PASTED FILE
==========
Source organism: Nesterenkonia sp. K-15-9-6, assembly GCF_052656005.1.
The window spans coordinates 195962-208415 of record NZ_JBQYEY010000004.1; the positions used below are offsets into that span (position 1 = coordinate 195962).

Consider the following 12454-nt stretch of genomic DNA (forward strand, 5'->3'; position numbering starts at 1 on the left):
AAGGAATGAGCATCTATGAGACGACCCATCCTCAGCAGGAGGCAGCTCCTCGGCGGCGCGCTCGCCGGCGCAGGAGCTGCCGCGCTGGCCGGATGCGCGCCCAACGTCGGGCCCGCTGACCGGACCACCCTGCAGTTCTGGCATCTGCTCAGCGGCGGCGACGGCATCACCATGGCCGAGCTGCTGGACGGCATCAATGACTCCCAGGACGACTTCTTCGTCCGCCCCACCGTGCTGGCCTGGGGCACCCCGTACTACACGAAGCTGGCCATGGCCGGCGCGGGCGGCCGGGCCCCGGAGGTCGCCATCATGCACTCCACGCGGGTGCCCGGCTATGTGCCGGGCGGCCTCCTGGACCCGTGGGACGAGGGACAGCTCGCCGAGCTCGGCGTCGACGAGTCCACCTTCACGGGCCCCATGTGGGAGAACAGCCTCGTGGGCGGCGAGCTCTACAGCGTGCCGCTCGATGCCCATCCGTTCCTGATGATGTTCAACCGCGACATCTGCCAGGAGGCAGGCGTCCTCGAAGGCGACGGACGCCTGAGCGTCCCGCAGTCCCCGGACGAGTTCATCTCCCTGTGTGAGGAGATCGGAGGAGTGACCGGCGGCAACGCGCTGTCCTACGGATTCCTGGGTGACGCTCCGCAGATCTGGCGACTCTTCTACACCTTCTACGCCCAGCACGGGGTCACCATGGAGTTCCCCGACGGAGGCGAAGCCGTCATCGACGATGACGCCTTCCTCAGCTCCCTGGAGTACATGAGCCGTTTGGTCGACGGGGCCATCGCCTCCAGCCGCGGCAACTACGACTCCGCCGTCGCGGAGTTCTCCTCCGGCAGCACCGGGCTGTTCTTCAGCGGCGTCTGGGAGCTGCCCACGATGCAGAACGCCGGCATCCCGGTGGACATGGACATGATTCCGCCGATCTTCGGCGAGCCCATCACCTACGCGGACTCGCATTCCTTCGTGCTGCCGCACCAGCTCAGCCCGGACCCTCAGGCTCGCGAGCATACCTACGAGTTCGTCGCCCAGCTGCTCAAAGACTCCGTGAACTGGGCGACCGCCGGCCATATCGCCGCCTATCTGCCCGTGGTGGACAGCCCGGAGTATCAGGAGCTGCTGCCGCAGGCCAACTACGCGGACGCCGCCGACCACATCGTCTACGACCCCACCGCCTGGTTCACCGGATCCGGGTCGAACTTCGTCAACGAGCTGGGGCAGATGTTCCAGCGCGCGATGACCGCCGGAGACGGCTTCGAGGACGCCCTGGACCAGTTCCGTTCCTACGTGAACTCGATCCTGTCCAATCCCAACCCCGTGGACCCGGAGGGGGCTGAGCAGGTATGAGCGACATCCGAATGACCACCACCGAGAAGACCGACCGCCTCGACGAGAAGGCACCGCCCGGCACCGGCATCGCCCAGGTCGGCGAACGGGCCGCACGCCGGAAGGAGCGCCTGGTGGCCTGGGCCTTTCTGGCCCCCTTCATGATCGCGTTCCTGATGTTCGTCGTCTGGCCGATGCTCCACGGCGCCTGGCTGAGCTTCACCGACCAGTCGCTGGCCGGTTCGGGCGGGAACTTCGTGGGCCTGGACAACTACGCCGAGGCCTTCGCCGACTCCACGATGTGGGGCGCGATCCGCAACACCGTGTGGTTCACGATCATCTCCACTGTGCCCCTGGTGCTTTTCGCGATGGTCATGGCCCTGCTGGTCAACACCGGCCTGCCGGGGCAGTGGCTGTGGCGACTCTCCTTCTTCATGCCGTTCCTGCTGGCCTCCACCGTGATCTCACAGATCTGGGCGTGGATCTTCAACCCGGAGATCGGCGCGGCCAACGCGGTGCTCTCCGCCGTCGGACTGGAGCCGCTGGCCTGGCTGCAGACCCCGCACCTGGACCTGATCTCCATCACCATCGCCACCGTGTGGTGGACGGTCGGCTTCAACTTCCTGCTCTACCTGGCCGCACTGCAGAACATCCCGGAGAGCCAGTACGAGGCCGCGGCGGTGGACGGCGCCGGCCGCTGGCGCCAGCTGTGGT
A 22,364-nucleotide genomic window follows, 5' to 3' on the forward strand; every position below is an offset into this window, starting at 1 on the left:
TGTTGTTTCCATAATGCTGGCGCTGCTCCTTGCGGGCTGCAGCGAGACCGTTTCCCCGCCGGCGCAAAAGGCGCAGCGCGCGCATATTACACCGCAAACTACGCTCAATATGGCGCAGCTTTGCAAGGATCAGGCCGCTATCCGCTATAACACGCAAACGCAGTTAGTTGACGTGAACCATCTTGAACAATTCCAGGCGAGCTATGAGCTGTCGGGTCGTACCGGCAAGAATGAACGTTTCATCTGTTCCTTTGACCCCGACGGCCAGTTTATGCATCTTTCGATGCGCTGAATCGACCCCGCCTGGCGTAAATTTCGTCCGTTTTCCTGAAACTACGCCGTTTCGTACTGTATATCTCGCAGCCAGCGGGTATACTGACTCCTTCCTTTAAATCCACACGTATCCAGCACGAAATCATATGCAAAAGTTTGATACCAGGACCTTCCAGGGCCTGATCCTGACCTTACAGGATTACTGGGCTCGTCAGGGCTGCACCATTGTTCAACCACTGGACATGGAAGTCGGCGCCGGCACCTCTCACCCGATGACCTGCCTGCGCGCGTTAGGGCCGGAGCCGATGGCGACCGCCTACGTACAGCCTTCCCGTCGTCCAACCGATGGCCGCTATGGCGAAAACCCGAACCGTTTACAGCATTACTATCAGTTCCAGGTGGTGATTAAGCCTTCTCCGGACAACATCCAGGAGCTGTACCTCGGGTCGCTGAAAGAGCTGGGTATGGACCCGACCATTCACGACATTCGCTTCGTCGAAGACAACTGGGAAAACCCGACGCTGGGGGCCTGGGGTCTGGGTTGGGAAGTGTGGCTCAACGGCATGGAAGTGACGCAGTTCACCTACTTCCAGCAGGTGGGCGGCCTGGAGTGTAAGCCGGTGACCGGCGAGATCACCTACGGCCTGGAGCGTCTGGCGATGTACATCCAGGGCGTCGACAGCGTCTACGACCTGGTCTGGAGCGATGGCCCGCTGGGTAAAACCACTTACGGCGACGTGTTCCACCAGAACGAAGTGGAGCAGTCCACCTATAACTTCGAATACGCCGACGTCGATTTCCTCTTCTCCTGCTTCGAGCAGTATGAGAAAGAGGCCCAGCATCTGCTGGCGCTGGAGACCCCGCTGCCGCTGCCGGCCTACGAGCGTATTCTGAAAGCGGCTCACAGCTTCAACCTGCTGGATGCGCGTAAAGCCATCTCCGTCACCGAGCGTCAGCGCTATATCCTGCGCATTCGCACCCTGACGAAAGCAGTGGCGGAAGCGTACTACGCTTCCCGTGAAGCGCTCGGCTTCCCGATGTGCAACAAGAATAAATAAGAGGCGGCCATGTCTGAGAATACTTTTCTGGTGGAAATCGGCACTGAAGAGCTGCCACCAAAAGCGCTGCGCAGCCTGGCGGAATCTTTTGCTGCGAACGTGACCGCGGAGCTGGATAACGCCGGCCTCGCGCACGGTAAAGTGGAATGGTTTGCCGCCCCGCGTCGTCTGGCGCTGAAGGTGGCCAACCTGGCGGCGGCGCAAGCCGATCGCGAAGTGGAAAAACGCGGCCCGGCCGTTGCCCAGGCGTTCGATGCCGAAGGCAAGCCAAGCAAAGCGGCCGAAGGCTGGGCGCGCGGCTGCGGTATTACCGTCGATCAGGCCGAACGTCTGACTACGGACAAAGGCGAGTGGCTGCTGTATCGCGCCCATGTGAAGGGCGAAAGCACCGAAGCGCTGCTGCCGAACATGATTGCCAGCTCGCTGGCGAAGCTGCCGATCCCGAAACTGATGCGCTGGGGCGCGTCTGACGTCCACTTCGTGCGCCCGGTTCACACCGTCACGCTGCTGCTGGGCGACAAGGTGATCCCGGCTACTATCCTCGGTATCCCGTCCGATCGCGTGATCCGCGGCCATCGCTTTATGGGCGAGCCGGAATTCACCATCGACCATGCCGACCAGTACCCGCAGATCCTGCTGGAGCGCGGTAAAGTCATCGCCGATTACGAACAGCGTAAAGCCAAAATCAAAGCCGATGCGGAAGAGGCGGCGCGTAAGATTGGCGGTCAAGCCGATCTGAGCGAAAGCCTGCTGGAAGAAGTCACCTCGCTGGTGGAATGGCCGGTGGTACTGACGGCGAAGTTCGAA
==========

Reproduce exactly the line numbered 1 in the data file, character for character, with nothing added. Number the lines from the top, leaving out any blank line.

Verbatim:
Source organism: Nesterenkonia sp. K-15-9-6, assembly GCF_052656005.1.